The last 18 months have been tiring and anxiety-provoking, with a majority of Americans saying they’ve been worn out by the election.
After seeing the results of all the political races at the national, state, and local levels, it seems highly unlikely that every candidate you passionately supported for office this time around was elected. Our country is politically divided right now—perhaps more than it’s been in decades—and coping with that split is difficult.
With that in mind, consider the following coping tips to smooth things out and find a way forward.
No, politics isn’t necessarily a sport, but there are winners and losers. Remember the principles of sportsmanship as you proceed this week. If your candidate won, be gracious. No need to rub it in your opponents’ faces; they know they have lost. Part of healing this division is extending your hand, saying “good game,” and offering to work together.
Likewise, if your candidate lost, extend your hand and say “good game,” too. No matter how hard you fought, seeing your opponent as a fellow human is important.
Let it out.
If you supported someone who lost, it’s ok to cry, be angry, and vent. Look to your support system and other like-minded individuals to help you through.
This might seem out of place, but staying hydrated when you’re under stress is very important.
Alcohol is a depressant. So, if you’re feeling down, alcohol will only make it harder for you to think clearly, get out of bed in the morning, and maintain your relationships.
Step out and see a friend or take a walk through nature to gain some perspective. Take comfort in seeing that the world is still turning.
Get back to your routine.
Go to class, the gym, eat dinner, go for a run. Do what you would on a normal day to prevent post-election stress from overtaking you.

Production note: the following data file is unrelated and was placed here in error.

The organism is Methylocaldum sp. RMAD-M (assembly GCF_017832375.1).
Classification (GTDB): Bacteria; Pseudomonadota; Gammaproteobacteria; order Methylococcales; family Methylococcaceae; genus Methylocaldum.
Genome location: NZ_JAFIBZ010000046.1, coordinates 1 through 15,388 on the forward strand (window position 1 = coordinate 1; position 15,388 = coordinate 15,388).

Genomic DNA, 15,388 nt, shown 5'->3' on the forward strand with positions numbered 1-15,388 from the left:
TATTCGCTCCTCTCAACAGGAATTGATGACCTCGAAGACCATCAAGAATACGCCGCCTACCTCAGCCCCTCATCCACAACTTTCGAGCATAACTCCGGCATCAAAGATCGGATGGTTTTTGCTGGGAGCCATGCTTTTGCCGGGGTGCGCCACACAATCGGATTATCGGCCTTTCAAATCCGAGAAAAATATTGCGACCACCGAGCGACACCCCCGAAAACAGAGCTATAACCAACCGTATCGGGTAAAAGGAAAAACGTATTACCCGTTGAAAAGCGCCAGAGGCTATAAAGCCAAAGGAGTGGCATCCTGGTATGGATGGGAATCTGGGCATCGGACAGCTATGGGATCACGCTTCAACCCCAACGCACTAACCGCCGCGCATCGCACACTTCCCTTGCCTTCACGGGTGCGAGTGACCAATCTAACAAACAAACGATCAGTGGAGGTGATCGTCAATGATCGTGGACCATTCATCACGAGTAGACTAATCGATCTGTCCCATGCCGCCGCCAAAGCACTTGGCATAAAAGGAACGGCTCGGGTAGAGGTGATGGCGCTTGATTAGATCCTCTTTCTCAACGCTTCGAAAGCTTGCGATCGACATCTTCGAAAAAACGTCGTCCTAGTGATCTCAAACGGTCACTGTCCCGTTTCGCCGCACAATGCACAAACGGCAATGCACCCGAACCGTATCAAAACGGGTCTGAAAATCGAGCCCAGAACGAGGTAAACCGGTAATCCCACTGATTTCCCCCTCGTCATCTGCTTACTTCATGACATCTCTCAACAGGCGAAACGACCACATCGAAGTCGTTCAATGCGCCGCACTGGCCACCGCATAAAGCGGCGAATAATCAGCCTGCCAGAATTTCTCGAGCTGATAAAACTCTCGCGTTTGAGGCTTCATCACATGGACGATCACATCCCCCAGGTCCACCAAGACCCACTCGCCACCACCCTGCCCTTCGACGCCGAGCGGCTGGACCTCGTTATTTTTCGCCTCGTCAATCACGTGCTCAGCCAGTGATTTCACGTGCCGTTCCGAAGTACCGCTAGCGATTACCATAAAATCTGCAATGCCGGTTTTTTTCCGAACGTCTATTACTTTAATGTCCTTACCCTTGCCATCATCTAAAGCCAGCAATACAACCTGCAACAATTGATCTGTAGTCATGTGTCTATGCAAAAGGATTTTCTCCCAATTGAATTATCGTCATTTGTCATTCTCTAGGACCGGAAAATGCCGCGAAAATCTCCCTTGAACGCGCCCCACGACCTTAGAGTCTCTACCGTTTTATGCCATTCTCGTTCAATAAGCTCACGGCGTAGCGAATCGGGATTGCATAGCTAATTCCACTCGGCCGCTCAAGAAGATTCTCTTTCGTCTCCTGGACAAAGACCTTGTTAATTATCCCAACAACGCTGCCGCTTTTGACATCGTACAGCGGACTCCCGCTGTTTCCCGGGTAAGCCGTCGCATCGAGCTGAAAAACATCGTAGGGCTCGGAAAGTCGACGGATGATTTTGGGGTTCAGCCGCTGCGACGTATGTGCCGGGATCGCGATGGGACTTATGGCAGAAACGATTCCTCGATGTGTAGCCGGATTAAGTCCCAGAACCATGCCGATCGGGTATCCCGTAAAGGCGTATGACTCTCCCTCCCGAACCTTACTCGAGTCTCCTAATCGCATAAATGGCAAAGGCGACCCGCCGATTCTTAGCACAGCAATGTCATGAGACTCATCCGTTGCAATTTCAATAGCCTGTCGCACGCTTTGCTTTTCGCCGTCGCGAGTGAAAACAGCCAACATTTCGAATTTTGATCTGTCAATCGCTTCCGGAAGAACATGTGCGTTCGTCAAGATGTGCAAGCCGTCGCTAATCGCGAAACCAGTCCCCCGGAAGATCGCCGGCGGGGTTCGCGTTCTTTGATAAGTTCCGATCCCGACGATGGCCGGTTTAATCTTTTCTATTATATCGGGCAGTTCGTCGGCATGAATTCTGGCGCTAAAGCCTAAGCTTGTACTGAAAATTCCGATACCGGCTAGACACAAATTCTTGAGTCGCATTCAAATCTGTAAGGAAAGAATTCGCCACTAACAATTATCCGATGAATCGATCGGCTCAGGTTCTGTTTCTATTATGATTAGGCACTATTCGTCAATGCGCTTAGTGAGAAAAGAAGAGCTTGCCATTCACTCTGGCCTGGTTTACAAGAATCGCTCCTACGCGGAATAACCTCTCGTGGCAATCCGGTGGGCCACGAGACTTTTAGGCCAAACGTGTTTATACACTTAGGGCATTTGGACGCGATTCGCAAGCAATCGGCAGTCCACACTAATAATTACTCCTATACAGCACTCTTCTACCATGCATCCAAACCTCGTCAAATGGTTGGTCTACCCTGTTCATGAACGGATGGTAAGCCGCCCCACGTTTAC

Do some good.
Volunteer for a local organization, participate in a random act of kindness for someone, put more love into the world.
If you know people who have been negatively impacted by election outcomes, let them know you’re there for them if they need to talk or just a place to escape to. Supporting others can help you feel like you’re doing something, even when you’re unsure of what to do next.
Call your therapist.
If you are in therapy, or are feeling like this is a good time to start, call to make an appointment. Having someone to talk to who is nonjudgmental and trained to help you sort out your thoughts can be a huge relief.
Find out what resources are being offered on your campus. Some campus communities are offering additional group therapy sessions, community conversations, and support groups.
Whether you or someone you know has been triggered or is struggling, there are many resources available:
- RAINN’s National Sexual Assault Hotline: 1-800-656-4673
- The Trevor Project Helpline (for LGBTQIA+ youth and young adults): 1-866-488-7386
- National Suicide Prevention Lifeline: 1-800-273-8255
- National Domestic Violence Hotline: 1-800-799-7233
- Crisis Text Line: Text “Brave” to 741-741
You do you.
Brainstorm a list of positive coping mechanisms that help you through other times of stress. Often, your best resource for what to do is already inside you.